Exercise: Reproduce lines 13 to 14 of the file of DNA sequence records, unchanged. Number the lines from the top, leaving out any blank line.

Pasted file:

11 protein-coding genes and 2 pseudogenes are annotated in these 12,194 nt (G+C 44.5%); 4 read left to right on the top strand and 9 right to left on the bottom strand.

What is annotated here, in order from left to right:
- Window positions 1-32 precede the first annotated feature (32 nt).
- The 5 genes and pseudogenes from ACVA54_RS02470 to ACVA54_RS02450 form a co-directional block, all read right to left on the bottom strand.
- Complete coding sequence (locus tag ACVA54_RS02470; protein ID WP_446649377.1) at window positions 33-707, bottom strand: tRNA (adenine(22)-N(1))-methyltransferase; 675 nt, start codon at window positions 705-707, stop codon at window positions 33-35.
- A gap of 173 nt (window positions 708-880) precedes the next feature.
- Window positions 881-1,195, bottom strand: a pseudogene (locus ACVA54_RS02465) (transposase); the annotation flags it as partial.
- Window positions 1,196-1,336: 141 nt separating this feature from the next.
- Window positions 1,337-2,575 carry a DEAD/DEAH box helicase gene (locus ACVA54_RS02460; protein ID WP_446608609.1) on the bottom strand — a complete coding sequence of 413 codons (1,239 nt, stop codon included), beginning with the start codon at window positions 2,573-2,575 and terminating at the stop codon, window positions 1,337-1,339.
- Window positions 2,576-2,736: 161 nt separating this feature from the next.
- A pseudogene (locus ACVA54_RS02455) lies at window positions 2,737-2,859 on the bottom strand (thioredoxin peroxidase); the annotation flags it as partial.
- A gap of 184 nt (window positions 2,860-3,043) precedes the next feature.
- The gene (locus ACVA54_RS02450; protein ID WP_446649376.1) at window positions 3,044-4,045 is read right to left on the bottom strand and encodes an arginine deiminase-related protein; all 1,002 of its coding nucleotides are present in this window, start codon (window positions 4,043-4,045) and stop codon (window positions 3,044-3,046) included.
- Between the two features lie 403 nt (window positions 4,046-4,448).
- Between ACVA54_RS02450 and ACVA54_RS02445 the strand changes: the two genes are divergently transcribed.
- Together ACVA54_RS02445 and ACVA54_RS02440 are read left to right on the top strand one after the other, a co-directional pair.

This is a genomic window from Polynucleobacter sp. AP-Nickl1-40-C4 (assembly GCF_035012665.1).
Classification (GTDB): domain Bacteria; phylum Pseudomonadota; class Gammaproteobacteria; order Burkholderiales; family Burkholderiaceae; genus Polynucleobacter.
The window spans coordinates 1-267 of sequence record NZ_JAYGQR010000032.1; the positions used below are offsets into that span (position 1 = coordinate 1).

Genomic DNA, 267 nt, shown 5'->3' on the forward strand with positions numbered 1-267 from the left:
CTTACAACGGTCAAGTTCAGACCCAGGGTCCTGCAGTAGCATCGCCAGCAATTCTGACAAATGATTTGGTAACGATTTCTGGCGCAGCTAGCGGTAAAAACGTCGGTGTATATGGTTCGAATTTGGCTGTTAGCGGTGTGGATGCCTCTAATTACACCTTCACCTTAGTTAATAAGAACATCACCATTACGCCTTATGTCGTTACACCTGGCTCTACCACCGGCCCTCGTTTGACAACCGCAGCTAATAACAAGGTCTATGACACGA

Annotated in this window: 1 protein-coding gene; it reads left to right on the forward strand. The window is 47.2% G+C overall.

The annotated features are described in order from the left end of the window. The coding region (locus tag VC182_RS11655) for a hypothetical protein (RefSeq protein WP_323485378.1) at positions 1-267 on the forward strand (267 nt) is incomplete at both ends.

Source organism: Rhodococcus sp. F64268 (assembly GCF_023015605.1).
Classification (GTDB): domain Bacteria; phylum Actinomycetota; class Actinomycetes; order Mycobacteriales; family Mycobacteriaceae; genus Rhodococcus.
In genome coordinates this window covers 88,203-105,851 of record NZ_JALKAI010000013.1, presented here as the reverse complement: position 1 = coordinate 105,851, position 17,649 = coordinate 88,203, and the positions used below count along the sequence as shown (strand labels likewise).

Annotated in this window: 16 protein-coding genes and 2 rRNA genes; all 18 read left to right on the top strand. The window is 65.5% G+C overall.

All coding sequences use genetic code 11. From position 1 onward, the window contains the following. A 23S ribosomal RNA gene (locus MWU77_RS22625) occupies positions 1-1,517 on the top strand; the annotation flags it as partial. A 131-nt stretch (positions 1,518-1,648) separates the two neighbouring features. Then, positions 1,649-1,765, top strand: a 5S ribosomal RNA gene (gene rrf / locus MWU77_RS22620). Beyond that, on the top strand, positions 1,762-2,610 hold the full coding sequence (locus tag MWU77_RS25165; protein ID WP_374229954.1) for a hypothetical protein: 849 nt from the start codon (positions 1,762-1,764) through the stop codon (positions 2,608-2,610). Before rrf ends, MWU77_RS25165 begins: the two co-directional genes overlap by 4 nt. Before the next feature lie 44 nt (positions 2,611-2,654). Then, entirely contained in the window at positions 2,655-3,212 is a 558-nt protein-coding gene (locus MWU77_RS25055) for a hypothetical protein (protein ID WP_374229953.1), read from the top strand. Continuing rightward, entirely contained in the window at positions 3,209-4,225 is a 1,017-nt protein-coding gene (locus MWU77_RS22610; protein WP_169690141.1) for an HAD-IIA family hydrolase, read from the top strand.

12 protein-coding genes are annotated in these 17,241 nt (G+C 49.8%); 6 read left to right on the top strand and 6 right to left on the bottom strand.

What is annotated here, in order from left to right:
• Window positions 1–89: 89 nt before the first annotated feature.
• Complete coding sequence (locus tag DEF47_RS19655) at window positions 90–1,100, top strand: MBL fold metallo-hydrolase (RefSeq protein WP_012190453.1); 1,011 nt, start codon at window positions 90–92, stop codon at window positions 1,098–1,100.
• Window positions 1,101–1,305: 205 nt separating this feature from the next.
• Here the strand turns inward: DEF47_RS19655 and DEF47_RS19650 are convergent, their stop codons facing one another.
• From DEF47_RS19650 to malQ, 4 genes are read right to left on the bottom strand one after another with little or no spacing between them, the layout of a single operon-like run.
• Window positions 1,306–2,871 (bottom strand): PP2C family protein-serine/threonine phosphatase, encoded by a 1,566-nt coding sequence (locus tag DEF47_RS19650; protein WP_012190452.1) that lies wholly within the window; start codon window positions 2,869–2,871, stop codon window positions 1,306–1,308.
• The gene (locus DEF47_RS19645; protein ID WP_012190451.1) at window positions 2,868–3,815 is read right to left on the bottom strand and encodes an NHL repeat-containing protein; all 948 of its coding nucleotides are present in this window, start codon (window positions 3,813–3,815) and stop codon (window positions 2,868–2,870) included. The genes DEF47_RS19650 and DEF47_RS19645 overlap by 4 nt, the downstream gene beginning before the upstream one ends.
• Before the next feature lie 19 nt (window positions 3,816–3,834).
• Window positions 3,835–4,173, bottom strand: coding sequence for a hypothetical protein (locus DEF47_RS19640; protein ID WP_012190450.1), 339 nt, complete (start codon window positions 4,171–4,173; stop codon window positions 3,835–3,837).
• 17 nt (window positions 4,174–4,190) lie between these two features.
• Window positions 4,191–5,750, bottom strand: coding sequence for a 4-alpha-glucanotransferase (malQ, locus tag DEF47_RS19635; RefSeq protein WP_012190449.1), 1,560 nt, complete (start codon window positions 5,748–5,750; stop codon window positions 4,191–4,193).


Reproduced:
- The gene (locus ACVA54_RS02450; protein ID WP_446649376.1) at window positions 3,044-4,045 is read right to left on the bottom strand and encodes an arginine deiminase-related protein; all 1,002 of its coding nucleotides are present in this window, start codon (window positions 4,043-4,045) and stop codon (window positions 3,044-3,046) included.
- Between the two features lie 403 nt (window positions 4,046-4,448).